GRAND RAPIDS, Mich. (WOOD) — Overcrowding at Michigan mental health facilities is leaving some families with few options for treatment.
That’s the case for single mother Danielle Ely Venn. She said her 12-year-old son, who has autism, had to go to the emergency room after he became suicidal. More than a week later, he was still at Helen Devos Children’s Hospital instead of a mental health facility.
“There was a young lady that was bullying him at school and at the Y center,” Ely Venn said. “Because he doesn’t have those coping skills, he felt that he just couldn’t take it and he felt like he wanted to kill himself.”
Ely Venn says the family has Medicaid, which works with Network180, a Kent County organization that offers services for mental health, substance abuse and developmental disabilities. Ely Venn called Network180 for her son’s mental health assessment and got approval to be referred to a mental health facility.
“They (Network180) are the ones that contacted Pine Rest (Christian Mental Health Services) and Forest View (Psychiatric Hospital) to see if there was any beds, and they just said there’s no beds anywhere in the state. It could be up to two, three weeks before any type of placement is available for these kids,” Ely Venn said.
She said this isn’t the first time her son has had to wait in the hospital to be placed at a mental health facility.
Doctors say it’s a mental health crisis.
“It peaked on Friday, where we had our highest number of patients waiting here for psychiatric placement,” said Dr. Elizabeth Kowal, the section chief for Pediatric Behavioral Health at the children’s hospital.
There were 23 child patients on Friday. The average is between eight and 10. Kowal said a large percentage of the patients are suicidal or have behavioral issues.
“They’re in a holding pattern. They’re waiting for that psychiatric bed,” she said. “We try to provide consistency as much as we can with their care here, but we struggle because most of our nurses, most of our techs, most of our staff are not trained in mental health.”
She said doctors will perform a psychiatric assessment and sometimes change medications based on what the patient’s needs and current condition.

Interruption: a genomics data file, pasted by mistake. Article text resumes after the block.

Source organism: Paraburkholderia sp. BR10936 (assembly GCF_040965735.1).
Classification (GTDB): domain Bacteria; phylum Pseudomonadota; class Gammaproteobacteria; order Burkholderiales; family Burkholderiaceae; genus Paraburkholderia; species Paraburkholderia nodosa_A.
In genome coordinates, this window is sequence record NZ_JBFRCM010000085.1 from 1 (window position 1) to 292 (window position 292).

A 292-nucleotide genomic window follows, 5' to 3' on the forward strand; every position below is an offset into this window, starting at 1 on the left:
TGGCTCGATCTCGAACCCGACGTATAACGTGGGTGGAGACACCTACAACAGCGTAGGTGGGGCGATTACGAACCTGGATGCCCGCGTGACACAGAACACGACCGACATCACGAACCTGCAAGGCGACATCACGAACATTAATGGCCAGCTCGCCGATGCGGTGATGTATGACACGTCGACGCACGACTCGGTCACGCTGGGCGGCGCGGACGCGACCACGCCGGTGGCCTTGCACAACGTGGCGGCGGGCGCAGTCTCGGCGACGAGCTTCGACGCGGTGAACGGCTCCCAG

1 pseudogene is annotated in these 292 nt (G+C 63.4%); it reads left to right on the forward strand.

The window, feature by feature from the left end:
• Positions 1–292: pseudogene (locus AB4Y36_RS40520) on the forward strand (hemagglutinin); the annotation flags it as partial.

Helen Devos Children’s Hospital currently has five psychologists, two child psychiatrists and a nurse practitioner. Another psychiatrist will join the team in July and another psychologist is coming in August.
Christy Buck, the executive director of the Mental Health Foundation of West Michigan, says the mental health facilities aren’t maxed out year-round, but there can be spikes during certain summer and fall months — March, April, May, August, September and October.
“What we need is to be proactive, understand that at these times of the year, stress can be on the increase, possible situations and things that might interfere with a child’s thinking, acting and feeling,” Buck said.
Those kinds of situations could be exams, college graduation, prom and dating.
“All of these things that we might minimize as so trivial in a kid’s life can be bigger than that,” Buck said.
Buck said there has been an increase in diagnosing mental health disorders. She said one in five young people experience a mental health disorder in a given year and anxiety can affect one third of kids. Contributing factors include bullying, some of which may happen on social media.
She added that work is underway to help kids like Ely Venn’s son, who has autism, by treating mental illness along with another disorder.
“A lot of it is understanding that there can be kids that might be struggling with other developmental disabilities, may in fact also experience depression,” Buck said.
She said both Forest View and Pine Rest added beds this year to accommodate the expanding needs of the mental health population
And though it may be difficult to get a bed at a facility, there are other resources available. Buck said Network180 just created a mobile crisis unit that is available to youth and families who have Medicaid. The unit will come to where you are and help the child and family work through the situation.
Ely Venn says she’s writing lawmakers to push for continued efforts to fund and support mental health programs.
National Suicide Prevention Lifeline: 1.800.273.8255